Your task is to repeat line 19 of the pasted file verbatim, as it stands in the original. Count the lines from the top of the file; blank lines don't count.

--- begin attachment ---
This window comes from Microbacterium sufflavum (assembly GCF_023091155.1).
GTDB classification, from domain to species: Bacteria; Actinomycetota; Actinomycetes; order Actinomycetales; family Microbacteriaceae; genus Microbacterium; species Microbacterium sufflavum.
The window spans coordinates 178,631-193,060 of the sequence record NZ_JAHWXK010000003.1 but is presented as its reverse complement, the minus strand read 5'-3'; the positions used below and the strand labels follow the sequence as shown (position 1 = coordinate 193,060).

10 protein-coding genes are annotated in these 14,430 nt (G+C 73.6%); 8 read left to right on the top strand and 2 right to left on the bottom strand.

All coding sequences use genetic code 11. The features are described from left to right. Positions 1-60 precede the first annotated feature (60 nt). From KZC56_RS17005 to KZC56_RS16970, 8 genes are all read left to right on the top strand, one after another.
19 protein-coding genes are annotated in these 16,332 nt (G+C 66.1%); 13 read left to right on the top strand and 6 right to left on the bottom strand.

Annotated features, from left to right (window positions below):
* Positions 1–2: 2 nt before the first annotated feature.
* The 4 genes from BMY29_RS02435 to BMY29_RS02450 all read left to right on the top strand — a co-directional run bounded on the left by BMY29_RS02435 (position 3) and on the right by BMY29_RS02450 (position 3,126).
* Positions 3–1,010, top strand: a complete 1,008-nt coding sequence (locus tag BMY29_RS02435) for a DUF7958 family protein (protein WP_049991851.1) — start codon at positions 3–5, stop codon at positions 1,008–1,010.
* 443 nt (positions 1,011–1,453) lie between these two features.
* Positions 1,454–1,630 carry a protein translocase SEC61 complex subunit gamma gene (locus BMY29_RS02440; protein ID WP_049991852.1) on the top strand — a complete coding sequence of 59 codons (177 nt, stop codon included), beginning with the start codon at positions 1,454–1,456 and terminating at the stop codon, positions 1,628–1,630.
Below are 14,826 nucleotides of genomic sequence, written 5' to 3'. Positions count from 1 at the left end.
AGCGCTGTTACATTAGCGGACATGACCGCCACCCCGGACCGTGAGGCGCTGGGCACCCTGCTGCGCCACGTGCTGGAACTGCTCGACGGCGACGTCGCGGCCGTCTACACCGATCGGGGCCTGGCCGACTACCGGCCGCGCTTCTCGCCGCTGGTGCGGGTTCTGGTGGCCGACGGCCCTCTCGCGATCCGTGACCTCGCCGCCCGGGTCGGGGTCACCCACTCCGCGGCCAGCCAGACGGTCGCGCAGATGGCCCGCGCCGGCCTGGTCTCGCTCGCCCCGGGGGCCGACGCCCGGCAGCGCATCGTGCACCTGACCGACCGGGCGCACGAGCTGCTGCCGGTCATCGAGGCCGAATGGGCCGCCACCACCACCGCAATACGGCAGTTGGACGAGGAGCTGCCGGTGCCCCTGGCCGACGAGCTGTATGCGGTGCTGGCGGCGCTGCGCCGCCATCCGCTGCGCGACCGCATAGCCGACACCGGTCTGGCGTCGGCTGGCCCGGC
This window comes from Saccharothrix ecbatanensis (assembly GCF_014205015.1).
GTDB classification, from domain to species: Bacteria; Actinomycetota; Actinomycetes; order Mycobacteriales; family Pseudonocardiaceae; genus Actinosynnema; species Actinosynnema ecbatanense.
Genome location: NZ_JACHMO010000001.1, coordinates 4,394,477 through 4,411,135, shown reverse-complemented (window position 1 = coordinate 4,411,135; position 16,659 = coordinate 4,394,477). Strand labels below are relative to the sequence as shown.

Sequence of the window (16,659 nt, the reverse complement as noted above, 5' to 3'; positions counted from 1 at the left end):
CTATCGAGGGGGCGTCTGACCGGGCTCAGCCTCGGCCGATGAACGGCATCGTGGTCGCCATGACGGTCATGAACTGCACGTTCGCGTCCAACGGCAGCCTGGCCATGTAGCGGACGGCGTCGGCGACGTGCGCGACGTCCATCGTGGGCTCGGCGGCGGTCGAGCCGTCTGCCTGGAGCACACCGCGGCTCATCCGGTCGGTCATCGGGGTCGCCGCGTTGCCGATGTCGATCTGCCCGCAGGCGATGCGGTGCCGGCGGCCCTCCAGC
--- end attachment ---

CTATCGAGGGGGCGTCTGACCGGGCTCAGCCTCGGCCGATGAACGGCATCGTGGTCGCCATGACGGTCATGAACTGCACGTTCGCGTCCAACGGCAGCCTGGCCATGTAGCGGACGGCGTCGGCGACGTGCGCGACGTCCATCGTGGGCTCGGCGGCGGTCGAGCCGTCTGCCTGGAGCACACCGCGGCTCATCCGGTCGGTCATCGGGGTCGCCGCGTTGCCGATGTCGATCTGCCCGCAGGCGATGCGGTGCCGGCGGCCCTCCAGC